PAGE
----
Signs you are personally ready
You have no short-term plans to move
Buying a house is typically a commitment to a specific location or neighborhood — if you love the area and can afford it, then fine. However, you also need to account for the fact you’ll most likely need to stay in your home for at least several years to see any return on investment when you do sell.
Plus, buying and selling a house takes time and money beyond the cost of the house itself. Unlike renting, where you end your contract and move your belongings, selling a house requires an additional financial commitment — think listing agent and other closing fees. It could also take months before you find a buyer and move. So if you’re ready to stay put, the extra work involved to buy a house could be worth it.
You have the bandwidth to engage in handyman skills
Owning a home means you won’t have a landlord who you can call if you need repairs done around the house. In other words, you need to ensure you have time to maintain your home and to learn the skills to do so. It’s not only plumbing work or fixing cracked windows; maintenance also includes routine tasks like mowing and fertilizing the lawn.
If you don’t have the skills or time to learn them, it means taking the time to hire a reputable contractor and oversee their work.
Take a careful look at your schedule to see whether it isn’t too demanding for you to take a few hours here and there to maintain your home. Be realistic; even if it’s a relatively new or move-in-ready home, you’ll need to give up some free time to keep your home in tip-top shape.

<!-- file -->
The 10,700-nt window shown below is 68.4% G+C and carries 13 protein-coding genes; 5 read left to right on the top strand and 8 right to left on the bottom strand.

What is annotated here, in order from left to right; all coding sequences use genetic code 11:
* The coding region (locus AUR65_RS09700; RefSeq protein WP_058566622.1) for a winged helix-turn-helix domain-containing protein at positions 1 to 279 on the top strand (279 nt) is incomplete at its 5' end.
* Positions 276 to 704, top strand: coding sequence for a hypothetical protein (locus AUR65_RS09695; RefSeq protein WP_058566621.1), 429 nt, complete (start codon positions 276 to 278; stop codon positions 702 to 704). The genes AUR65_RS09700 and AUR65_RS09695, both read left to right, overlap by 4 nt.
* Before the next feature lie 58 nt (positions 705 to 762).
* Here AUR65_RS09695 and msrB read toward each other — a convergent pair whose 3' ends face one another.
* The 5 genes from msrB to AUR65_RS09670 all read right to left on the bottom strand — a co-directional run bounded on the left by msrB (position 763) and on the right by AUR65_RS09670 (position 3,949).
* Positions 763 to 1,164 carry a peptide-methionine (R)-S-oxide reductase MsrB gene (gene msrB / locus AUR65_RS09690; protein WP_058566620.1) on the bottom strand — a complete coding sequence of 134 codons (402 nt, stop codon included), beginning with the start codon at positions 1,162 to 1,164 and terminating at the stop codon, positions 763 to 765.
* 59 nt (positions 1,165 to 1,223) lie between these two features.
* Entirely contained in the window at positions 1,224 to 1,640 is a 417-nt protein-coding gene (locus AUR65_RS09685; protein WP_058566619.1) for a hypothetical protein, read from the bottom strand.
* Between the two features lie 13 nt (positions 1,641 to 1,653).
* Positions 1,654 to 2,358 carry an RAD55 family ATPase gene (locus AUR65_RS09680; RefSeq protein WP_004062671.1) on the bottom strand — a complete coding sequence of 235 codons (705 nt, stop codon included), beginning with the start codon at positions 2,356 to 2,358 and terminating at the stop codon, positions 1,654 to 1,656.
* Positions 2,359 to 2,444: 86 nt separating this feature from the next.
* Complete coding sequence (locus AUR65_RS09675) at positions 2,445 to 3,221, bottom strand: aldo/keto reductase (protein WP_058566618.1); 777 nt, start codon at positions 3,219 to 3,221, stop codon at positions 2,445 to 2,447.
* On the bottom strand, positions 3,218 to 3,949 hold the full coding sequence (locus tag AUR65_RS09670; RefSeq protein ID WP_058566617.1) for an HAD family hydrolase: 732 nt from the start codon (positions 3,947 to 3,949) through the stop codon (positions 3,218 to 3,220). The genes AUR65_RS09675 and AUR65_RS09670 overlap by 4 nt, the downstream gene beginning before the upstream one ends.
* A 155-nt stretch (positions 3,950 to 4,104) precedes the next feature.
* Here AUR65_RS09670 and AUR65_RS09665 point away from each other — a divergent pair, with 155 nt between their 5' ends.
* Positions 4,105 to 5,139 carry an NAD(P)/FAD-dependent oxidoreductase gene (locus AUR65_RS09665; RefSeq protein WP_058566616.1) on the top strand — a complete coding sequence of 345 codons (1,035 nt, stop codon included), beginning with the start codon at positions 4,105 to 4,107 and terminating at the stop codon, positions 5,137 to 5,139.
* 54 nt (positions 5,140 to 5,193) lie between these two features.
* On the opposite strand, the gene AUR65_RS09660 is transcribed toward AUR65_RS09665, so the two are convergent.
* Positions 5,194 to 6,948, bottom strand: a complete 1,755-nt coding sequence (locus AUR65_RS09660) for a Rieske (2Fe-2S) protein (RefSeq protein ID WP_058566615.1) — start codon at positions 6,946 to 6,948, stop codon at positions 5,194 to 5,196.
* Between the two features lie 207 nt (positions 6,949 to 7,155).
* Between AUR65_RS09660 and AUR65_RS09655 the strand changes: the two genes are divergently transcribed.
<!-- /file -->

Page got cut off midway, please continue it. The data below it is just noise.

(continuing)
Be realistic; even if it’s a relatively new or move-in-ready home, you’ll need to give up some free time to keep your home in tip-top shape.
You aren’t feeling pressured
For some, owning a home isn’t all that attractive, but they become a homeowner because of peer pressure. Perhaps your parents are wondering whether you’ll stop throwing money away on rent (in their words), or you keep seeing beautiful photos of homes your friends and co-workers have bought and renovated on social media.
If the decision to own a home is yours and yours alone, that’s great. Otherwise, you’re probably better off waiting if you feel you should purchase a home because that’s what people are telling you to do.
You’re ready to commit
Homeownership takes up a large portion of your time and budget, so you want to be absolutely sure you’re ready to commit. For example, if you’ve got other major life decisions you might want to make, such as long-term travel, taking a work sabbatical or going back to graduate school, then it might be better to put off buying a home. However, if you really want to invest in a place that will grow with you, then by all means, consider buying a home.
So, should you buy a home? Answer the questions in the decision tree to help you decide.
Source: May 4, 2022, zillow.com/resources/stay-informed/when-to-buy-a-house/, All rights reserved.